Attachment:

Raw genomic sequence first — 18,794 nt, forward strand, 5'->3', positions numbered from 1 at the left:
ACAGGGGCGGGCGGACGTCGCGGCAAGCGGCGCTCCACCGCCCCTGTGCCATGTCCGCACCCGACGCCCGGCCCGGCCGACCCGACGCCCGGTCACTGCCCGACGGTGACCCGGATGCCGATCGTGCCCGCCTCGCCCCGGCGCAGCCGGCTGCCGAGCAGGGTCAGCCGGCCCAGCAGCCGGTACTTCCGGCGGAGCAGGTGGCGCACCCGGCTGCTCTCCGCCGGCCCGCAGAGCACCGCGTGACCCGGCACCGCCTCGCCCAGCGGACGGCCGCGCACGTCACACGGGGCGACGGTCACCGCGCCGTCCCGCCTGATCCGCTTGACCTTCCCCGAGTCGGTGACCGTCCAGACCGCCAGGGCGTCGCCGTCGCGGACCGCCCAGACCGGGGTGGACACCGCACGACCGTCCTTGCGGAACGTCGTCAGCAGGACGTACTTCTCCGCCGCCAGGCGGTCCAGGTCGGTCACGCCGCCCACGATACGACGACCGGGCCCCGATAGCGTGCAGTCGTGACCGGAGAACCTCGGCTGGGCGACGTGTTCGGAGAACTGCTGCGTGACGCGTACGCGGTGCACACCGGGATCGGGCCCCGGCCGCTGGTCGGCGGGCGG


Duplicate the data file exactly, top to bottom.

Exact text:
Raw genomic sequence first — 18,794 nt, forward strand, 5'->3', positions numbered from 1 at the left:
ACAGGGGCGGGCGGACGTCGCGGCAAGCGGCGCTCCACCGCCCCTGTGCCATGTCCGCACCCGACGCCCGGCCCGGCCGACCCGACGCCCGGTCACTGCCCGACGGTGACCCGGATGCCGATCGTGCCCGCCTCGCCCCGGCGCAGCCGGCTGCCGAGCAGGGTCAGCCGGCCCAGCAGCCGGTACTTCCGGCGGAGCAGGTGGCGCACCCGGCTGCTCTCCGCCGGCCCGCAGAGCACCGCGTGACCCGGCACCGCCTCGCCCAGCGGACGGCCGCGCACGTCACACGGGGCGACGGTCACCGCGCCGTCCCGCCTGATCCGCTTGACCTTCCCCGAGTCGGTGACCGTCCAGACCGCCAGGGCGTCGCCGTCGCGGACCGCCCAGACCGGGGTGGACACCGCACGACCGTCCTTGCGGAACGTCGTCAGCAGGACGTACTTCTCCGCCGCCAGGCGGTCCAGGTCGGTCACGCCGCCCACGATACGACGACCGGGCCCCGATAGCGTGCAGTCGTGACCGGAGAACCTCGGCTGGGCGACGTGTTCGGAGAACTGCTGCGTGACGCGTACGCGGTGCACACCGGGATCGGGCCCCGGCCGCTGGTCGGCGGGCGG